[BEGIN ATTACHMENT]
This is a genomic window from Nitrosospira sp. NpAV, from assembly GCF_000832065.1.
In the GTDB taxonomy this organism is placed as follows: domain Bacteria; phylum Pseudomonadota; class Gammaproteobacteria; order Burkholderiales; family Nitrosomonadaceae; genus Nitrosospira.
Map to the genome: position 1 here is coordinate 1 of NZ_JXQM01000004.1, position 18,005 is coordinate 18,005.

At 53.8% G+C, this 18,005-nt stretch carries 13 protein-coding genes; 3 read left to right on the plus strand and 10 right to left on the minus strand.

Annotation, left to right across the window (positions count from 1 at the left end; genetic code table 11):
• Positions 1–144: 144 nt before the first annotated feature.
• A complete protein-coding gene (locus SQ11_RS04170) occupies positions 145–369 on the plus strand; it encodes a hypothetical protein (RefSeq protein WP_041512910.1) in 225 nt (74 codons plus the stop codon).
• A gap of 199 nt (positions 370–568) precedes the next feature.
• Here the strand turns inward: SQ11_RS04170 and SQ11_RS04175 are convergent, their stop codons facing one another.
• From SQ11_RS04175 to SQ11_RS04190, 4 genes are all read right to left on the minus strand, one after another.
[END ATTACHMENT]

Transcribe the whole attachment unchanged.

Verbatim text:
This is a genomic window from Nitrosospira sp. NpAV, from assembly GCF_000832065.1.
In the GTDB taxonomy this organism is placed as follows: domain Bacteria; phylum Pseudomonadota; class Gammaproteobacteria; order Burkholderiales; family Nitrosomonadaceae; genus Nitrosospira.
Map to the genome: position 1 here is coordinate 1 of NZ_JXQM01000004.1, position 18,005 is coordinate 18,005.

At 53.8% G+C, this 18,005-nt stretch carries 13 protein-coding genes; 3 read left to right on the plus strand and 10 right to left on the minus strand.

Annotation, left to right across the window (positions count from 1 at the left end; genetic code table 11):
• Positions 1–144: 144 nt before the first annotated feature.
• A complete protein-coding gene (locus SQ11_RS04170) occupies positions 145–369 on the plus strand; it encodes a hypothetical protein (RefSeq protein WP_041512910.1) in 225 nt (74 codons plus the stop codon).
• A gap of 199 nt (positions 370–568) precedes the next feature.
• Here the strand turns inward: SQ11_RS04170 and SQ11_RS04175 are convergent, their stop codons facing one another.
• From SQ11_RS04175 to SQ11_RS04190, 4 genes are all read right to left on the minus strand, one after another.